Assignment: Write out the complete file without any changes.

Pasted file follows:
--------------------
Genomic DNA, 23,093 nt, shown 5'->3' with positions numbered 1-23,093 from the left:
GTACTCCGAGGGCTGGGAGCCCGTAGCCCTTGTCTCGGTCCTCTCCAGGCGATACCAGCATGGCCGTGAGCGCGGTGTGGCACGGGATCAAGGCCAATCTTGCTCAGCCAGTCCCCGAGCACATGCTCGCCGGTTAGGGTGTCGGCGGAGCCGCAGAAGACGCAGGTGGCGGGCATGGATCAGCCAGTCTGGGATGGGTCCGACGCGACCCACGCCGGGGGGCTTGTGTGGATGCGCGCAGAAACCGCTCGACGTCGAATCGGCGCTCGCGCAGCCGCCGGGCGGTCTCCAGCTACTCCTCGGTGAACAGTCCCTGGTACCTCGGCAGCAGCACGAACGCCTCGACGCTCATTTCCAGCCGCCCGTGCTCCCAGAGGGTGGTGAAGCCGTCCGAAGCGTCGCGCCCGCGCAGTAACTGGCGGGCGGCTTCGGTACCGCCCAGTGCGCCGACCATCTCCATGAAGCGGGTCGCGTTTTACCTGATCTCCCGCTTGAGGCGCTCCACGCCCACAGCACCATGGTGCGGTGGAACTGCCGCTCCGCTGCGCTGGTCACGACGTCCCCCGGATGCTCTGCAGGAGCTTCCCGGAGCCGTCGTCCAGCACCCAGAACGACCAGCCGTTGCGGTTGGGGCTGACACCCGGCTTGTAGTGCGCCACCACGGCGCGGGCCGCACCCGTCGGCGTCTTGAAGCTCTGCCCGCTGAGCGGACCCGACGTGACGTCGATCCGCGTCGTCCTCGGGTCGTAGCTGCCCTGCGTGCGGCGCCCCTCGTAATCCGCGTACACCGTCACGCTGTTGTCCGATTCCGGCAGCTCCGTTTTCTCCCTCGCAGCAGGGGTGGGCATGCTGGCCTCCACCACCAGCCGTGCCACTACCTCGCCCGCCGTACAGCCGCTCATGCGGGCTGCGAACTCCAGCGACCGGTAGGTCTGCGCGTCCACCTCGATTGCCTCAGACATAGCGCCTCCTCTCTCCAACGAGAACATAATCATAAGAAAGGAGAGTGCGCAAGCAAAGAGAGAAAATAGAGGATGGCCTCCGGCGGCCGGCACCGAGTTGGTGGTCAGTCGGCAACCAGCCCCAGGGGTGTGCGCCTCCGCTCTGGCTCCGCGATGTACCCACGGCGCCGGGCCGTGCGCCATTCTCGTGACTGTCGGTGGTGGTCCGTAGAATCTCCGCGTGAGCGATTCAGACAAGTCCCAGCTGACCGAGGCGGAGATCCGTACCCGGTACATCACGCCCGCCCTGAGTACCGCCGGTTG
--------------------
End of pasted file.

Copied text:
Genomic DNA, 23,093 nt, shown 5'->3' with positions numbered 1-23,093 from the left:
GTACTCCGAGGGCTGGGAGCCCGTAGCCCTTGTCTCGGTCCTCTCCAGGCGATACCAGCATGGCCGTGAGCGCGGTGTGGCACGGGATCAAGGCCAATCTTGCTCAGCCAGTCCCCGAGCACATGCTCGCCGGTTAGGGTGTCGGCGGAGCCGCAGAAGACGCAGGTGGCGGGCATGGATCAGCCAGTCTGGGATGGGTCCGACGCGACCCACGCCGGGGGGCTTGTGTGGATGCGCGCAGAAACCGCTCGACGTCGAATCGGCGCTCGCGCAGCCGCCGGGCGGTCTCCAGCTACTCCTCGGTGAACAGTCCCTGGTACCTCGGCAGCAGCACGAACGCCTCGACGCTCATTTCCAGCCGCCCGTGCTCCCAGAGGGTGGTGAAGCCGTCCGAAGCGTCGCGCCCGCGCAGTAACTGGCGGGCGGCTTCGGTACCGCCCAGTGCGCCGACCATCTCCATGAAGCGGGTCGCGTTTTACCTGATCTCCCGCTTGAGGCGCTCCACGCCCACAGCACCATGGTGCGGTGGAACTGCCGCTCCGCTGCGCTGGTCACGACGTCCCCCGGATGCTCTGCAGGAGCTTCCCGGAGCCGTCGTCCAGCACCCAGAACGACCAGCCGTTGCGGTTGGGGCTGACACCCGGCTTGTAGTGCGCCACCACGGCGCGGGCCGCACCCGTCGGCGTCTTGAAGCTCTGCCCGCTGAGCGGACCCGACGTGACGTCGATCCGCGTCGTCCTCGGGTCGTAGCTGCCCTGCGTGCGGCGCCCCTCGTAATCCGCGTACACCGTCACGCTGTTGTCCGATTCCGGCAGCTCCGTTTTCTCCCTCGCAGCAGGGGTGGGCATGCTGGCCTCCACCACCAGCCGTGCCACTACCTCGCCCGCCGTACAGCCGCTCATGCGGGCTGCGAACTCCAGCGACCGGTAGGTCTGCGCGTCCACCTCGATTGCCTCAGACATAGCGCCTCCTCTCTCCAACGAGAACATAATCATAAGAAAGGAGAGTGCGCAAGCAAAGAGAGAAAATAGAGGATGGCCTCCGGCGGCCGGCACCGAGTTGGTGGTCAGTCGGCAACCAGCCCCAGGGGTGTGCGCCTCCGCTCTGGCTCCGCGATGTACCCACGGCGCCGGGCCGTGCGCCATTCTCGTGACTGTCGGTGGTGGTCCGTAGAATCTCCGCGTGAGCGATTCAGACAAGTCCCAGCTGACCGAGGCGGAGATCCGTACCCGGTACATCACGCCCGCCCTGAGTACCGCCGGTTG